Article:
According to HISTORY UK, the Spanish flu pandemic of 1918, “infected an estimated 500 million people worldwide – about one-third of the planet’s population – and killed an estimated 20 million to 50 million victims, including some 675,000 Americans.” Luckily, however horrific the current pandemic, numbers such as those have not yet been reached, with 2,214,461 people declared infected 148,979 deaths and 560,309 people who have recovered at the time of writing. [Worldometer]
As Covid-19 wreaks havoc on all parts of the publishing and writing worlds – the Guardian’s listing of major cancellations makes for sobering reading – book fairs are starting to operate online, the Society of Authors has just announced its Home Festival (20 April to 1 May 2020), and The Royal Society of Literature is sending out an Only Connect thrice-weekly letter to subscribers, “helping us to stay close to one another in these times of isolation”. How sad it is to hear that the Chilean author, Luis Sepúlveda, has died of the dreaded virus at the age of seventy. Continue reading BookBlasts® | Top 10 Reads for Self-isolating Minds | April 2020
“I am standing in the Ashmolean Museum in Oxford. In a glass case in front of me are some small, irregular beads of dark, honey-coloured amber. Discovered in a Mycenaean tomb in Crete by Sir Arthur Evans, they date from between 1700 and 1300 BC, the dawn of classical civilization. At around the same time, in north Wales, hundreds of amber beads were placed in a stone-lined tomb along with a body wrapped in the spectacular gold shoulder ornament known as the Mold Cape, now in the British Museum. Amber has been found in the tomb of Tutankhamun and in the ruins of Troy. The Etruscans imported large amounts of it, which they used to adorn jewellery, as doid the Romans after them.” So begins literary critic, cartographer and historian, C. J. Schüler’s illuminating and entertaining travelogue-cum-memoir following the Amber Route, retracing “some of the deepest fault lines in European history,” and his family’s hidden history as he goes.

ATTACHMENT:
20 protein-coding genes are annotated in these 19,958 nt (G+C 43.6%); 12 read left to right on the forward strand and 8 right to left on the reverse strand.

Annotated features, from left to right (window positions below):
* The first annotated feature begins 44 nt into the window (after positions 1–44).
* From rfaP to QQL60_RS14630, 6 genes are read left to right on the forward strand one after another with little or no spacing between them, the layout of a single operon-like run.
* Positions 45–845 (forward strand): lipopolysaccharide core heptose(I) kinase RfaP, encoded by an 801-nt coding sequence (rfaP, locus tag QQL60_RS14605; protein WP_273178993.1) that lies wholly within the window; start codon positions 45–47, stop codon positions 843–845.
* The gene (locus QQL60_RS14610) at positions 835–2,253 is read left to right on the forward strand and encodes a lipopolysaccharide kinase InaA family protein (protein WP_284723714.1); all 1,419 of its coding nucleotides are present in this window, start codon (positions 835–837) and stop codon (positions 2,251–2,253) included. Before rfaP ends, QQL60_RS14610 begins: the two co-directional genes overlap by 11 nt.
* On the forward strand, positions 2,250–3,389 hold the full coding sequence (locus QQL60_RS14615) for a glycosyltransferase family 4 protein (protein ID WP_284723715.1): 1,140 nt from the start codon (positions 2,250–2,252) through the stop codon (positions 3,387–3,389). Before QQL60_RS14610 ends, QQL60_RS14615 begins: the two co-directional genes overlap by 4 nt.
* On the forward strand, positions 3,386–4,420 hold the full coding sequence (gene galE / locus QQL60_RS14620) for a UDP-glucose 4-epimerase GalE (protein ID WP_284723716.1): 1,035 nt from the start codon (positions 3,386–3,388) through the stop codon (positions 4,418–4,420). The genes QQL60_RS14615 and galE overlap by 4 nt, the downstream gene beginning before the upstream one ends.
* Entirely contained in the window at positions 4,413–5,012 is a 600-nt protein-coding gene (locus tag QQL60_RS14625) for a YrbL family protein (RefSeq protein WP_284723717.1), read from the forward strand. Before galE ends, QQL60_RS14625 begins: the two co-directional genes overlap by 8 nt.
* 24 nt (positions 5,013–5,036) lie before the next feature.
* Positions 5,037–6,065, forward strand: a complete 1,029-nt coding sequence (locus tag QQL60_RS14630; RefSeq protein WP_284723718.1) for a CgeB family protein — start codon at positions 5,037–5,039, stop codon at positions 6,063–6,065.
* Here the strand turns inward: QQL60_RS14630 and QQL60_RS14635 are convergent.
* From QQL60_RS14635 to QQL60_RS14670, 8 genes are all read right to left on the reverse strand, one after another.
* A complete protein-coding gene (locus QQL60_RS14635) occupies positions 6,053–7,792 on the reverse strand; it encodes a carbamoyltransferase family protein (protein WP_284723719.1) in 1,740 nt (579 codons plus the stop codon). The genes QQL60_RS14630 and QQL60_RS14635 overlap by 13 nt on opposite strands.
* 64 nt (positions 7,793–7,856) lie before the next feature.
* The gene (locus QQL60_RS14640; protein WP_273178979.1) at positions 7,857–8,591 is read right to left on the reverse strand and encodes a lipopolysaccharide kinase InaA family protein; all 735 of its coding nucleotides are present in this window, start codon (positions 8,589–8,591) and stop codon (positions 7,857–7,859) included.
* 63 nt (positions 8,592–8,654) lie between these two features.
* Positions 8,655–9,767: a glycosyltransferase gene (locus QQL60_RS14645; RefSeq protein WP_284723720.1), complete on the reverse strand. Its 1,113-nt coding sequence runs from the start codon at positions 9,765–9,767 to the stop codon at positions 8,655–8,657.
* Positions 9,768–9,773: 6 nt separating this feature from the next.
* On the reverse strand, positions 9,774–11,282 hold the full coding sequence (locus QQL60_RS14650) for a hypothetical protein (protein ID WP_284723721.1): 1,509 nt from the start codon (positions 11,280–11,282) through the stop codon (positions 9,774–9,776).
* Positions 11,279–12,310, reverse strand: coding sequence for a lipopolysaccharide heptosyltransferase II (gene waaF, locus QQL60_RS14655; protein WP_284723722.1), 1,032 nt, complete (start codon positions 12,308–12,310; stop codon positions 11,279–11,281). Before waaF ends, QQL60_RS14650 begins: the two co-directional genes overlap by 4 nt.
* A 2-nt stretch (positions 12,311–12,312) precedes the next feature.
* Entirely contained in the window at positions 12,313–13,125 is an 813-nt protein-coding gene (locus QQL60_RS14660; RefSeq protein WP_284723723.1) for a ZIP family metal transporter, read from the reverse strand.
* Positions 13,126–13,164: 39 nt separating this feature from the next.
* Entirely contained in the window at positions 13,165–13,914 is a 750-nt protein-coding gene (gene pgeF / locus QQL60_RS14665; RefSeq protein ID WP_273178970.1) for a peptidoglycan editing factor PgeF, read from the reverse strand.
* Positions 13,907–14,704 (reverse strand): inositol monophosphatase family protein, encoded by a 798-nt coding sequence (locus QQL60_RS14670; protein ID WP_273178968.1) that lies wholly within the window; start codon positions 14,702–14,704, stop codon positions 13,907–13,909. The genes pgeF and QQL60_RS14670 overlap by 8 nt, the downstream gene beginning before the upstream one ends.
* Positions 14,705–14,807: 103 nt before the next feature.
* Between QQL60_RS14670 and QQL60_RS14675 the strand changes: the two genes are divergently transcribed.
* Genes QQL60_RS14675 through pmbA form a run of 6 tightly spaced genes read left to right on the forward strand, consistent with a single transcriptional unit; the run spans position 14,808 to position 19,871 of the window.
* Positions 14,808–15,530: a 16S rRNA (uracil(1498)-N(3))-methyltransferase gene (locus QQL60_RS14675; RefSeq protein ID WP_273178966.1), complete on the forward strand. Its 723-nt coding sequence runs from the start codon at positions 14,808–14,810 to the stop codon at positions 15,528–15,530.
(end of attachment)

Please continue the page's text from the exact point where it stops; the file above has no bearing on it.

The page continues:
A dinosaur DNA-carrying mosquito preserved inside a piece of amber was the catalyst for classic film Jurassic Park, based on the novel by Michael Crichton. As Schüler points out, this may have seemed far-fetched back in the 1990s, but not so now. A mosquito dating back to age of dinosaurs was found preserved in amber in 2019.
Continue reading Review | Along the Amber Route, St Petersburg to Venice – C. J. Schüler | Book of the Week
The fall of the Berlin Wall thirty years ago marked a symbolic end to the ideological split between East and West, spreading across Europe and dividing the two superpowers, the US and the Soviet Union, and their allies, during the Cold War.
Since 9 November 1989, European countries have built over 1,000 kilometres of walls along their borders, with the backing of new populist parties in Hungary, Austria and Italy, in a bid to tackle the continent’s biggest migrant and refugee crisis since the World War Two. By the end of the Cold War there were approximately fifteen walls and fences along borders around the world; today, there are at least seventy.